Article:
A note on the CITES quota of 150: In the years between 2005 and 2016, South Africa never fully used its export quota of 150 skins, but rather an average of about 70 per year. With hunting quotas set so low at the moment, it seems strange that the DFFE would have wanted to retain the high CITES quota unless they are planning on increasing hunting quotas quite dramatically over the next few years. By CITES own admission, exporting species at a level that is well below a CITES quota normally implies that the quota was set arbitrarily. Yet, our government asked for this obviously ridiculous quota to be retained. WHY?
Researchers have been rapped over the knuckles by scientists12, who found that most leopard research in South Africa had little relevance to the conservation of the species. Most studies were concentrated in areas of low conservation concern and focused on basic research, like feeding ecology in protected areas, rather than applied research relevant to the conservation of the species. Other findings 10,11 questioned the necessity of leopards being collared for research purposes. They drew attention to many studies submitted to the South African Journal for Wildlife Research that lacked ethical clearance or permitting approvals. Radio telemetry11 was found to be the most common method used to study leopard in South Africa, but the costs often outweighed its benefits, as collars frequently caused death or injury to the animals. They suggested that non-invasive methods like camera traps be used where possible and proposed a method to enable researchers to balance the welfare concerns of individual leopards with the urgent requirement for accurate data to inform conservation decisions. Organisations doing the most relevant research were found to be NGOs. Researchers urgently need to focus their attention on studies that will contribute to the conservation of the species by identifying the preeminent threats to leopards and designing research activity around those threats.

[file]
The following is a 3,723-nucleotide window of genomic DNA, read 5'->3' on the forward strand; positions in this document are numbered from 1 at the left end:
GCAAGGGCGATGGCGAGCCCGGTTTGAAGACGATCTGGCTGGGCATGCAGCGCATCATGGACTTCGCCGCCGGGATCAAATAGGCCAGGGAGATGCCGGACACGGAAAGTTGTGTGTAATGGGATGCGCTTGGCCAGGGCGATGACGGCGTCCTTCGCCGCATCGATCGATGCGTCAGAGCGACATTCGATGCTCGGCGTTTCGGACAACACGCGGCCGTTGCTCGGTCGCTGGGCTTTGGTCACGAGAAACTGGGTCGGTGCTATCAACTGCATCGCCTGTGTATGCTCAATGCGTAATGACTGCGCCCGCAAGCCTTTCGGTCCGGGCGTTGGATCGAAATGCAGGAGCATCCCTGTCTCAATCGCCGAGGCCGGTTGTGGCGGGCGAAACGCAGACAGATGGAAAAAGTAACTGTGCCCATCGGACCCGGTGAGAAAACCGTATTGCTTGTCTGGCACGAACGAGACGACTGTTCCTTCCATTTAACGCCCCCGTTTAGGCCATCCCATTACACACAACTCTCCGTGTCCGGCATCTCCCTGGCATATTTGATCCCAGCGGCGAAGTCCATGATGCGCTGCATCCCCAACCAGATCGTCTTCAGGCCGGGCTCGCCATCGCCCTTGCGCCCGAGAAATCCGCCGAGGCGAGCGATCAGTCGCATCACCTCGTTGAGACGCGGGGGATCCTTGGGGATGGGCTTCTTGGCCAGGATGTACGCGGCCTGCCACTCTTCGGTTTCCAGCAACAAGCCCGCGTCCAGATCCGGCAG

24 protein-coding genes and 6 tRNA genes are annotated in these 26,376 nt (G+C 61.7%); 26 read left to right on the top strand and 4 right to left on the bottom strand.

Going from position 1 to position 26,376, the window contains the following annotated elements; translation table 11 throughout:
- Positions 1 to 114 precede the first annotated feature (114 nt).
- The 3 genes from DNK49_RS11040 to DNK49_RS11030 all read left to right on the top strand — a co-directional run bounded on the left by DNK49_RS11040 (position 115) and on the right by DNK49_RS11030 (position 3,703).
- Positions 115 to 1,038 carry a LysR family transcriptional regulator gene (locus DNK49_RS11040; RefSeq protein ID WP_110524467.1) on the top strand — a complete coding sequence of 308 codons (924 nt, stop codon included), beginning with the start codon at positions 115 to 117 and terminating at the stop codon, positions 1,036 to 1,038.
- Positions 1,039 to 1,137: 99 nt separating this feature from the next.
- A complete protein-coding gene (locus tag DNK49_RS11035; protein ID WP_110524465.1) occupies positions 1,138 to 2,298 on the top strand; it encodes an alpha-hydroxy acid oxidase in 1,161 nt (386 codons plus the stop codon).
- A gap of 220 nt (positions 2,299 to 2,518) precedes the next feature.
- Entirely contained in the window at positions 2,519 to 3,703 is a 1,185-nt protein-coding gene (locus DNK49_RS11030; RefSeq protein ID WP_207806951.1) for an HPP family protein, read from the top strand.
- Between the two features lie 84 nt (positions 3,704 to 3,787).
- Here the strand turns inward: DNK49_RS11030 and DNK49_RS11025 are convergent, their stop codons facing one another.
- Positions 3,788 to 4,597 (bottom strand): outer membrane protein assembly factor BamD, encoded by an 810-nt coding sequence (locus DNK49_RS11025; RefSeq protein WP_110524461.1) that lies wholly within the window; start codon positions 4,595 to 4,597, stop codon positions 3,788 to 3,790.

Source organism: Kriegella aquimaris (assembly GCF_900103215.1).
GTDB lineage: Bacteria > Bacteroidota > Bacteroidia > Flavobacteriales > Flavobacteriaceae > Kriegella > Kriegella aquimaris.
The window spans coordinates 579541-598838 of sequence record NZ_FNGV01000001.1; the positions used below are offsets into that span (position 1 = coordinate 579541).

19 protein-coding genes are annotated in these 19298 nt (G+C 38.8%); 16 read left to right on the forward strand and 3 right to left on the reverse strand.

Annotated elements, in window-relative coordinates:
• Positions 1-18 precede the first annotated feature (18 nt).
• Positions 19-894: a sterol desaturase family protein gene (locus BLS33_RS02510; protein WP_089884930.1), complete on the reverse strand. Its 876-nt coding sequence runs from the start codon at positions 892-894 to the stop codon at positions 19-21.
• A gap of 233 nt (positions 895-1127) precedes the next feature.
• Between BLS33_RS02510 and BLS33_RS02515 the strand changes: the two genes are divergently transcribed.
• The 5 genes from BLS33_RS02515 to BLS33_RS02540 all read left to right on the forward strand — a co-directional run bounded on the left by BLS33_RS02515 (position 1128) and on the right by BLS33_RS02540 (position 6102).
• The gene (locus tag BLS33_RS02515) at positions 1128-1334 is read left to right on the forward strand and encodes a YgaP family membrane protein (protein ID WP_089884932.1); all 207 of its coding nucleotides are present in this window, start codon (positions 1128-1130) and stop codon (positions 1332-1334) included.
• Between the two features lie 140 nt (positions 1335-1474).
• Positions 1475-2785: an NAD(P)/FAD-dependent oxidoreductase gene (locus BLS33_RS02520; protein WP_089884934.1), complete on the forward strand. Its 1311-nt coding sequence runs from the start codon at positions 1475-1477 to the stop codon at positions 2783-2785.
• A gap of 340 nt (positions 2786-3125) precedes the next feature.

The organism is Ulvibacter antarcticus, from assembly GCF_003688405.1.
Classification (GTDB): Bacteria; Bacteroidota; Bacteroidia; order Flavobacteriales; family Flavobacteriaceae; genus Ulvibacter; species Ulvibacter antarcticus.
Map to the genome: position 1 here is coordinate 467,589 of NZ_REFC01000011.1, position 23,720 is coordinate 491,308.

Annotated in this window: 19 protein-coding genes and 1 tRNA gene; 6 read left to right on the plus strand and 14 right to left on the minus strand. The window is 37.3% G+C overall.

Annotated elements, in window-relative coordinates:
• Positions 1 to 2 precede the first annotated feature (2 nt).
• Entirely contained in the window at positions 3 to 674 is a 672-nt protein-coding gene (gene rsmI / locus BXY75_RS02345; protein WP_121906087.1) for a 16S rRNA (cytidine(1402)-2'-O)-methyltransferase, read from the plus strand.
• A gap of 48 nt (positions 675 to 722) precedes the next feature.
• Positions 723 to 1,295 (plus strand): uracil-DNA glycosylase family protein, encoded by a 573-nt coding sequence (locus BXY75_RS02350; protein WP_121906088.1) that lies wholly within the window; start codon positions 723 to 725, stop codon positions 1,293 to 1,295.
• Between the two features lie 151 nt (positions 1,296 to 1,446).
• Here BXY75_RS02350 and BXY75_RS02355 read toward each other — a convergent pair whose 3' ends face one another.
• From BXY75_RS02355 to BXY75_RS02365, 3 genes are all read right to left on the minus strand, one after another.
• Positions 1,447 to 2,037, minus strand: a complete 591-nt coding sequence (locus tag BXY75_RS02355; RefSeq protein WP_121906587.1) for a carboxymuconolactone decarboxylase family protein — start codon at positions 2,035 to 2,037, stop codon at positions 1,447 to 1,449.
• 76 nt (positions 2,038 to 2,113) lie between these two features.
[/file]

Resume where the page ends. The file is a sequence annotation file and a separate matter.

Why not consider metapopulation management of leopard?
Conservation scientists, government, ecotourism, NGOs, law enforcement and the game farming industry need to pull together to establish a Metapopulation Management Plan for leopard, similar to those in place for cheetah and African wild dog. Essentially a Metapopulation Management Plan, instead of managing leopard in each game reserve or area separately, treats the population in the country or sub-region as one large metapopulation. Animals can then be regularly moved from areas where populations are healthy and growing to areas where the species is locally extinct, or numbers are low15. A system like this allows managers to increase the genetic diversity of small fragmented groups of a species and creates opportunities to move problem animals to other areas instead of shooting them.